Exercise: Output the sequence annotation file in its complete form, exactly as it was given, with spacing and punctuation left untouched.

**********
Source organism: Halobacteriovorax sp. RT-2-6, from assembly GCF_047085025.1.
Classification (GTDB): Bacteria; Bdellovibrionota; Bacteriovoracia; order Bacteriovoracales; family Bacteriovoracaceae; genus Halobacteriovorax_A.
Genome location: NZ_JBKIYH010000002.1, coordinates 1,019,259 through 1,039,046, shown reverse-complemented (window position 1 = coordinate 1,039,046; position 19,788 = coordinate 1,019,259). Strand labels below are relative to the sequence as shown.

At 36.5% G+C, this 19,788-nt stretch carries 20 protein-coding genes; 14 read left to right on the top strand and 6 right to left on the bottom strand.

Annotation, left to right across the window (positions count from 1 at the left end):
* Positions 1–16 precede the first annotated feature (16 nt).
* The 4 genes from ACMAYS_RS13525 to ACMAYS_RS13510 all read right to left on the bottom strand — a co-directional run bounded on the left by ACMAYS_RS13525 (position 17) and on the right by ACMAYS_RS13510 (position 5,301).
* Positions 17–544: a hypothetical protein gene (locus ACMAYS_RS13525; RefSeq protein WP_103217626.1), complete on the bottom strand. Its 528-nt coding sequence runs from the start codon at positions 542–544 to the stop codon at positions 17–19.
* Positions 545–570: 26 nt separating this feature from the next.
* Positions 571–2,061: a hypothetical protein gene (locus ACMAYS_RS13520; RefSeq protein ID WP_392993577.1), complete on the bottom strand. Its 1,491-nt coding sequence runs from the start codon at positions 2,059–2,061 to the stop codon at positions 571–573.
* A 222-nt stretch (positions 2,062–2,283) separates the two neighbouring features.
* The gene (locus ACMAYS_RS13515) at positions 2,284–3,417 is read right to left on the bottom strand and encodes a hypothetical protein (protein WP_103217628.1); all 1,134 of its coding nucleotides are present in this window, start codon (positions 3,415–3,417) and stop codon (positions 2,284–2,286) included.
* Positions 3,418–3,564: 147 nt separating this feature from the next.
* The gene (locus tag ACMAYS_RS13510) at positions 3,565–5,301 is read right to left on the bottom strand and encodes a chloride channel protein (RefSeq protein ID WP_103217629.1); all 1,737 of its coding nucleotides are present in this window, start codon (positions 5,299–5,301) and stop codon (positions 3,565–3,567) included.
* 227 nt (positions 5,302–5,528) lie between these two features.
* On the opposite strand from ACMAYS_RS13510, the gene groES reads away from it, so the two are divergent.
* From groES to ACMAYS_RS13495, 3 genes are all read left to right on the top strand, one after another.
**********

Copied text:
Source organism: Halobacteriovorax sp. RT-2-6, from assembly GCF_047085025.1.
Classification (GTDB): Bacteria; Bdellovibrionota; Bacteriovoracia; order Bacteriovoracales; family Bacteriovoracaceae; genus Halobacteriovorax_A.
Genome location: NZ_JBKIYH010000002.1, coordinates 1,019,259 through 1,039,046, shown reverse-complemented (window position 1 = coordinate 1,039,046; position 19,788 = coordinate 1,019,259). Strand labels below are relative to the sequence as shown.

At 36.5% G+C, this 19,788-nt stretch carries 20 protein-coding genes; 14 read left to right on the top strand and 6 right to left on the bottom strand.

Annotation, left to right across the window (positions count from 1 at the left end):
* Positions 1–16 precede the first annotated feature (16 nt).
* The 4 genes from ACMAYS_RS13525 to ACMAYS_RS13510 all read right to left on the bottom strand — a co-directional run bounded on the left by ACMAYS_RS13525 (position 17) and on the right by ACMAYS_RS13510 (position 5,301).
* Positions 17–544: a hypothetical protein gene (locus ACMAYS_RS13525; RefSeq protein WP_103217626.1), complete on the bottom strand. Its 528-nt coding sequence runs from the start codon at positions 542–544 to the stop codon at positions 17–19.
* Positions 545–570: 26 nt separating this feature from the next.
* Positions 571–2,061: a hypothetical protein gene (locus ACMAYS_RS13520; RefSeq protein ID WP_392993577.1), complete on the bottom strand. Its 1,491-nt coding sequence runs from the start codon at positions 2,059–2,061 to the stop codon at positions 571–573.
* A 222-nt stretch (positions 2,062–2,283) separates the two neighbouring features.
* The gene (locus ACMAYS_RS13515) at positions 2,284–3,417 is read right to left on the bottom strand and encodes a hypothetical protein (protein WP_103217628.1); all 1,134 of its coding nucleotides are present in this window, start codon (positions 3,415–3,417) and stop codon (positions 2,284–2,286) included.
* Positions 3,418–3,564: 147 nt separating this feature from the next.
* The gene (locus tag ACMAYS_RS13510) at positions 3,565–5,301 is read right to left on the bottom strand and encodes a chloride channel protein (RefSeq protein ID WP_103217629.1); all 1,737 of its coding nucleotides are present in this window, start codon (positions 5,299–5,301) and stop codon (positions 3,565–3,567) included.
* 227 nt (positions 5,302–5,528) lie between these two features.
* On the opposite strand from ACMAYS_RS13510, the gene groES reads away from it, so the two are divergent.
* From groES to ACMAYS_RS13495, 3 genes are all read left to right on the top strand, one after another.